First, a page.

Last week, Andrew Gelman (link) and I were kindred spirits: we both did a "numbersensing" exercise on two different data analyses. I was reading the MailChimp study on the effect of Google siphoning off "marketing" emails into a separate tab, and a noise buzzed my head when I saw that the aggregate click-to-open ratio was reported at an inconceivable 85%. (See Part 1 of my reaction here.)
In the meantime, Andrew was investigating a tidbit that appeared in a chapter of the "Doing Data Science" book by Rachel Schutt and Cathy O'Neal, in which it was claimed that the slowness in matching certain data records led to "one or two patients per week" dying, which Gelman estimated to imply up to one-quarter of the deaths were caused by poor record-keeping (!)
What Gelman called his "Spidey-sense" is what I've been calling "numbersense". In the age of Big Data, when everyone has data to make arguments, developing numbersense is really important to disentangle ambiguous or conflicting studies. Hey, I wrote an entire book about this.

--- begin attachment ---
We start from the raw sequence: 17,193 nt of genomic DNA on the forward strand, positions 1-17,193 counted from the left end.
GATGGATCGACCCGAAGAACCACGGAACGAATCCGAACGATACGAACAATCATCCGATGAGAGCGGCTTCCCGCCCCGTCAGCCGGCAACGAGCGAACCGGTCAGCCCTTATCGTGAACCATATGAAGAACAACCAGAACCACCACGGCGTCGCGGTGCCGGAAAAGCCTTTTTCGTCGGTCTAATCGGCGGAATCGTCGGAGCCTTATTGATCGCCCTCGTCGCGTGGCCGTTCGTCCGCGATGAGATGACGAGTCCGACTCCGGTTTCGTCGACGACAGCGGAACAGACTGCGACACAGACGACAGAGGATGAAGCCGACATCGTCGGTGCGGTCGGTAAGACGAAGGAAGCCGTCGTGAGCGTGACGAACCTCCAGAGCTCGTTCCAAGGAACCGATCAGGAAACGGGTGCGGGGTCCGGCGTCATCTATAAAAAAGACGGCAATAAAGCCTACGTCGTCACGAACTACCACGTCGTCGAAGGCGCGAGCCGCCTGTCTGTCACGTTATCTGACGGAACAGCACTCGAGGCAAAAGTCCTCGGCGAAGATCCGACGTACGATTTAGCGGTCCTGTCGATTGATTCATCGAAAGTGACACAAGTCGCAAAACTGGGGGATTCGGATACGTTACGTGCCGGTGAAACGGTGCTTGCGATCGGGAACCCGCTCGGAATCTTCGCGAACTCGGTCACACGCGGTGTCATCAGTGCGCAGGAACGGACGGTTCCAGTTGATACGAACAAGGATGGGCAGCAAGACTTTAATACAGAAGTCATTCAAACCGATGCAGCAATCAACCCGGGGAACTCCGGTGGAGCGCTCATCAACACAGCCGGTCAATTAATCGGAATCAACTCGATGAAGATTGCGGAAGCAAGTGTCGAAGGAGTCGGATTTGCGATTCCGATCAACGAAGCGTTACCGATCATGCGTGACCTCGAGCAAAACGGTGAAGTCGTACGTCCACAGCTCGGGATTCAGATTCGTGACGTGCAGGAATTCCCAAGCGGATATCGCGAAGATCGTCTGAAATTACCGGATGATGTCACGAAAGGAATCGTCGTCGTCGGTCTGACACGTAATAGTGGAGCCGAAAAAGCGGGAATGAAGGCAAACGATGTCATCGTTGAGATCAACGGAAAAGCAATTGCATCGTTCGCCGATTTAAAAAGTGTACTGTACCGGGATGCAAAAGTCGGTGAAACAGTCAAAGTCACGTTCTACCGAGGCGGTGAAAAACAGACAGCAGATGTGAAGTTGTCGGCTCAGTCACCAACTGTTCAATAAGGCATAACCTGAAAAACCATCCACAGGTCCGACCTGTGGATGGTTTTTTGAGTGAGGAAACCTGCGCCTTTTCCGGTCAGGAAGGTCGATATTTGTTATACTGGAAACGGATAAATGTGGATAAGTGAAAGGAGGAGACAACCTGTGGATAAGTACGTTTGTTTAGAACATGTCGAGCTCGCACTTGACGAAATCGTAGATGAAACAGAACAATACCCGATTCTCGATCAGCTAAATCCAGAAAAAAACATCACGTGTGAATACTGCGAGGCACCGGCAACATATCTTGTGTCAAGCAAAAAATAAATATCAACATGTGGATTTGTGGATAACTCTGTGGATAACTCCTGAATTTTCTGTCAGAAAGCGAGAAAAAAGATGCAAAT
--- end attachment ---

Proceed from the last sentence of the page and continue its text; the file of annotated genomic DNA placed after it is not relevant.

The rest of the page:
In the same post, Gelman made a brilliant observation. We have come across this type of data stories before. Just open a Gladwell book, or some of the Freakonomics stuff, and you'll find plenty of other examples. Gelman is calling these "parables", thus the rise of the "statistical parable".
The point is that the people who write these stories do not really care if the numbers are accurate or not. Put differently, they are vested in the direction of a relationship but not its magnitude. In the above story, the writer is interested in the fact that poor record-keeping can lead to some unnecessary deaths but how many is "some" is of no concern. The data is really a side show; the message is the main attraction!
This goes a long way, I think, in explaining the popularity of the genre as well as the repulsion of many statisticians to this type of stories.
The reason why statisticians dislike statistical parables is that these stories are false unless we can verify two conditions: one is a strong enough signal; two is not too much noise.